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Common cause for complications after kidney transplantation identified

Date:
November 23, 2015
Source:
University of Basel
Summary:
The BK polyomavirus often causes complications after kidney transplantation. A research group has now been able to show, that the immunosuppressive drug Tacrolimus directly activates the replication of the virus and could thus be responsible for these complications.
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The BK polyomavirus often causes complications after kidney transplantation. The research group of Professor Hans H. Hirsch from the Department of Biomedicine at the University of Basel has now been able to show, that the immunosuppressive drug Tacrolimus directly activates the replication of the virus and could thus be responsible for these complications. The American Journal of Transplantation has published the study.

The BK polyomavirus often causes complications after kidney transplantation. The research group of Professor Hans H. Hirsch from the Department of Biomedicine at the University of Basel has now been able to show, that the immunosuppressive drug Tacrolimus directly activates the replication of the virus and could thus be responsible for these complications. The "American Journal of Transplantation" has published the study.

Polyomavirus infections are common, however, they usually do not cause symptoms in healthy adults. However, the virus becomes much more problematic for patients who have to take immunosuppressive drugs after kidney transplantation. In ten to twenty percent of all cases, the BK virus starts to spread within the transplant and causes an inflammation. This can, in the worst case, destroy the new organ entirely and put the patient back on the transplant waiting list.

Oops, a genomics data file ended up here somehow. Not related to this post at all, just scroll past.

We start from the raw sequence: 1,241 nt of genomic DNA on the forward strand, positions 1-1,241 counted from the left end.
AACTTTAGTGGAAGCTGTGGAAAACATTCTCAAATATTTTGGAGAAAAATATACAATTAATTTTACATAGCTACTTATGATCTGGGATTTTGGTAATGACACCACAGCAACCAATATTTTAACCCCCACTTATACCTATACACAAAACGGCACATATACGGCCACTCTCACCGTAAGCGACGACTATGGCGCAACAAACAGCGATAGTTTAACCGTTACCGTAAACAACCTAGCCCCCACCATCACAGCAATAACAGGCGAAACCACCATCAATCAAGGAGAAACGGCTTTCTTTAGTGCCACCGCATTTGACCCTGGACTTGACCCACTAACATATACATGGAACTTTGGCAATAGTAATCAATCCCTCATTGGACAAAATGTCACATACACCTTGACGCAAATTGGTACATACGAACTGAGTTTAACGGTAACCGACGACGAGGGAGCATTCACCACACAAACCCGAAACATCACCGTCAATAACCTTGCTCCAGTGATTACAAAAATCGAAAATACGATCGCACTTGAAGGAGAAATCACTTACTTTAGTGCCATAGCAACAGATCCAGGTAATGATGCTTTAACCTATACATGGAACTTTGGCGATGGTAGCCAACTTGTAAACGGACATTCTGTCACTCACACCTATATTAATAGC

When it comes to organ transplantation, doctors mainly fight the human immune system, which tries to reject the donor organ. Immunosuppressive drugs, such as the commonly used Tacrolimus, are prescribed to suppress this process. The substance inhibits signaling between the body's immune cells. However, this treatment also weakens the immune system in such a way that it is no longer able to protect the organism sufficiently from viruses such as said BK virus -- a predicament.

Drugs affect virus differently

The Transplantation & Clinical Virology research group from the Department of Biomedicine at the University of Basel led by Professor Hans H. Hirsch was now able to show, that the BK virus reacts completely different to various immunosuppressive drugs: While the commonly used drug Tacrolimus activates the replication of the virus inside kidney cells, the substance Sirolimus, a mTOR inhibitor, inhibits virus replication.

The results explain why in the past ten years an increasing number of cases of BK polyomavirus complications have occurred after the widespread introduction of Tacrolimus in transplantation clinics. The findings also provide important rationales for clinical trials in order to test the use of mTOR inhibitors like Sirolimus in patients in acute danger of loosing their kidney transplant without simultaneously having to increase the risk of organ rejection.


Story Source:

Materials provided by University of Basel. Note: Content may be edited for style and length.


Journal Reference:

  1. H. H. Hirsch, K. Yakhontova, M. Li and J. Manzetti. BK Polyomavirus Replication in Renal Tubular Epithelial Cells Is Inhibited by Sirolimus, but Activated by Tacrolimus Through a Pathway Involving FKBP-12. American Journal of Transplantation, November 2015 DOI: 10.1111/ajt.13541

Cite This Page:

University of Basel. "Common cause for complications after kidney transplantation identified." ScienceDaily. ScienceDaily, 23 November 2015. <www.sciencedaily.com/releases/2015/11/151123201938.htm>.
University of Basel. (2015, November 23). Common cause for complications after kidney transplantation identified. ScienceDaily. Retrieved May 23, 2017 from www.sciencedaily.com/releases/2015/11/151123201938.htm
University of Basel. "Common cause for complications after kidney transplantation identified." ScienceDaily. www.sciencedaily.com/releases/2015/11/151123201938.htm (accessed May 23, 2017).

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